By Michael E. Miller
By Ryan Yousefi
By Kyle Munzenrieder
By Sabrina Rodriguez
By Michael E. Miller
By Carlos Suarez De Jesus
By Luther Campbell
By Kyle Munzenrieder
The dead manatee lay on Watson Island. At dawn its carcass would be retrieved by a state biologist and shipped to St. Petersburg for a necropsy to determine the cause of death. Such is the destiny that the state government has mandated for deceased sea cows in an effort to arrest the alarming decline of their population.
Something different, however, was in store for this particular manatee. During the night, someone came along and with a large, finely honed instrument, filleted the ten-foot-long mammal, slitting it open from belly to tail.
"It was very professionally done," observes Jorge Pic centsn, the senior resident agent at the local office of the U.S. Fish and Wildlife Service, which is investigating the incident. "It was a very clean cut. It was as if you sliced a block of butter with a sharp knife, leaving no trace as to where the mark was."
Pic centsn estimates that the butcher made off with between 40 and 60 pounds of the animal's light-pink meat. "There's no market for selling manatee meat in the United States," Pic centsn says, "but it's a delicacy down in the Caribbean." (It is illegal to possess A or eat A endangered species.)
Susan Markley, natural resources director for Dade's Department of Environmental Resources Management (DERM), says she's heard that manatee, which historically was hunted by South Florida Indians for food and other economic uses, tastes similar to pork or veal.
Although Florida law has protected manatees since 1893, poaching was frequently reported during the Depression and World War II. According to local lore, manatees once were corralled as a source of food in a small cove just south of Key West, at Cowpen Key. The most recent known local slaughter of manatees for food occurred some fourteen years ago, Markley says, when the carved-up carcasses of two animals were discovered in the Miami River.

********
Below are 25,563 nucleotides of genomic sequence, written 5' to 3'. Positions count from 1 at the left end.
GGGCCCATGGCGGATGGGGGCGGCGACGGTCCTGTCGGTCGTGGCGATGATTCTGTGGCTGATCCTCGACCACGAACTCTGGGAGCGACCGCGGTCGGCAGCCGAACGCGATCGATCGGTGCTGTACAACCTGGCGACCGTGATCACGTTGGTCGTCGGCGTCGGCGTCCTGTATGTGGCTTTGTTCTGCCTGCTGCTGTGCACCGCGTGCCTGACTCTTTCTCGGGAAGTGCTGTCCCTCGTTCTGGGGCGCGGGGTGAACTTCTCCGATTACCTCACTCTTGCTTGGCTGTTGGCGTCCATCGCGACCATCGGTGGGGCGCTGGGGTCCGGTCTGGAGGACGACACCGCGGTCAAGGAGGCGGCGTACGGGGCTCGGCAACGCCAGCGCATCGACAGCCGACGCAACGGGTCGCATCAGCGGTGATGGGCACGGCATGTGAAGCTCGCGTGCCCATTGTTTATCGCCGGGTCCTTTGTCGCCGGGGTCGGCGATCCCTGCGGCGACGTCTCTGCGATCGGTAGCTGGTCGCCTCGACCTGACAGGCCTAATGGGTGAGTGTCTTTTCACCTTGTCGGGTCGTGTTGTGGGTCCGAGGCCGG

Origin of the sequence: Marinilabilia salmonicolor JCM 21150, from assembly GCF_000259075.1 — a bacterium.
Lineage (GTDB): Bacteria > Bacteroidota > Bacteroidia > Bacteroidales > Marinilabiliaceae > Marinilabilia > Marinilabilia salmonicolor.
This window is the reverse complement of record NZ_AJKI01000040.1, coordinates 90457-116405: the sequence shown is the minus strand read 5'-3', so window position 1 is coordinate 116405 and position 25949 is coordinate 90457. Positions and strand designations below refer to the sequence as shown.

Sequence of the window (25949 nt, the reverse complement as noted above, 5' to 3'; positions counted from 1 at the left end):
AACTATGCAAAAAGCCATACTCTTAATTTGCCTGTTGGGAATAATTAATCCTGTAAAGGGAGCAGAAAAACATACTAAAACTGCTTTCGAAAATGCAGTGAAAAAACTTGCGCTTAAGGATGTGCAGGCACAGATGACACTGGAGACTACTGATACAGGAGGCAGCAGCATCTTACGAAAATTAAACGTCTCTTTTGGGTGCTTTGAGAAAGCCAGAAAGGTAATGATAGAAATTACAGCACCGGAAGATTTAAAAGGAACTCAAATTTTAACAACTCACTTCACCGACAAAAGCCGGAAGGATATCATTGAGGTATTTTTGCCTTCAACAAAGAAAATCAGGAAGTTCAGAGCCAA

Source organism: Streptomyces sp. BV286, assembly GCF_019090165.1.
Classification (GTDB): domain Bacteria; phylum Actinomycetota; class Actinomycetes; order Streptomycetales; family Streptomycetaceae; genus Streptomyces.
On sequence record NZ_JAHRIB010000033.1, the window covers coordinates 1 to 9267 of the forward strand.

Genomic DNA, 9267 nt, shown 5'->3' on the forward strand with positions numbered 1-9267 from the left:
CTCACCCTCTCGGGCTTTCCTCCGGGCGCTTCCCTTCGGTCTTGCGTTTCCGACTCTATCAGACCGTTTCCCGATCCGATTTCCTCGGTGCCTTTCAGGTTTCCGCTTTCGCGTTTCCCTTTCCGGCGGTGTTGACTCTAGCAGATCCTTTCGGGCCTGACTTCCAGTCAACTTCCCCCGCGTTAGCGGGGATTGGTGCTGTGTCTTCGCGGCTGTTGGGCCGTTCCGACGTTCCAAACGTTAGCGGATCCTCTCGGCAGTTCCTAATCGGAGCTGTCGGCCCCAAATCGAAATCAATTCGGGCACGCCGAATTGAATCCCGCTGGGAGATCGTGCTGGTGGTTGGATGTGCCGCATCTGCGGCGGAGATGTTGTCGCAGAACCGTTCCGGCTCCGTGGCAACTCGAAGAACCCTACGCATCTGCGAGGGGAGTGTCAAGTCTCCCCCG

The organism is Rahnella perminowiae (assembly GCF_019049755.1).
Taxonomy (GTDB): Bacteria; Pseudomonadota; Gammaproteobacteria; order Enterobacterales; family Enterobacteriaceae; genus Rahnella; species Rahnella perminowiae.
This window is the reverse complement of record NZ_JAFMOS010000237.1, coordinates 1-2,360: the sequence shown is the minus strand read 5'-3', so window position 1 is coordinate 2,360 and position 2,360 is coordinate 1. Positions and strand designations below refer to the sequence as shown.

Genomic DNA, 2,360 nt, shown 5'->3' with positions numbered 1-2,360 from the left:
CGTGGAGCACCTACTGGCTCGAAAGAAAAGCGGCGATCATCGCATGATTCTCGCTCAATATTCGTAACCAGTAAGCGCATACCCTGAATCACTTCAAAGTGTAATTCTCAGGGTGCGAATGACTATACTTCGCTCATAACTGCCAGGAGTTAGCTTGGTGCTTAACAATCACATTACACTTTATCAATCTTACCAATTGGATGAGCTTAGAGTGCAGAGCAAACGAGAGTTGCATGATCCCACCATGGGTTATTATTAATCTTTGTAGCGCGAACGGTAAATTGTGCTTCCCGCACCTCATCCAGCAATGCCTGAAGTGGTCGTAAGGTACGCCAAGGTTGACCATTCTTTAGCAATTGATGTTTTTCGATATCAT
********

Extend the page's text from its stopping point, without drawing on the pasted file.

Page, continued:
She says the manatee found on Watson Island apparently was not killed for its meat; the butchering took place after the dead animal had been hauled out of the water by the Florida Marine Patrol near the Venetian Causeway. A DERM employee photographed the animal after the Marine Patrol dropped it off at the Watson Island boat ramp on Sunday afternoon, March 5, Markley reports, and adds that when the DERM employee left, the animal was intact.
"It had been recently killed, and had large slashes on its back consistent with a propeller wound," she says. One of the propeller blades evidently sliced the manatee's spinal cord in half.
This is the fourth manatee death reported in Dade this year, and the 54th in Florida, more than double the number of deaths reported last year during the same period, asserts Nancy Sadusky, communications director for the Maitland-based group Save the Manatee. According to figures from the Florida Department of Environmental Protection's Florida Marine Research Institute, 192 manatees died last year, out of an estimated population of 1800.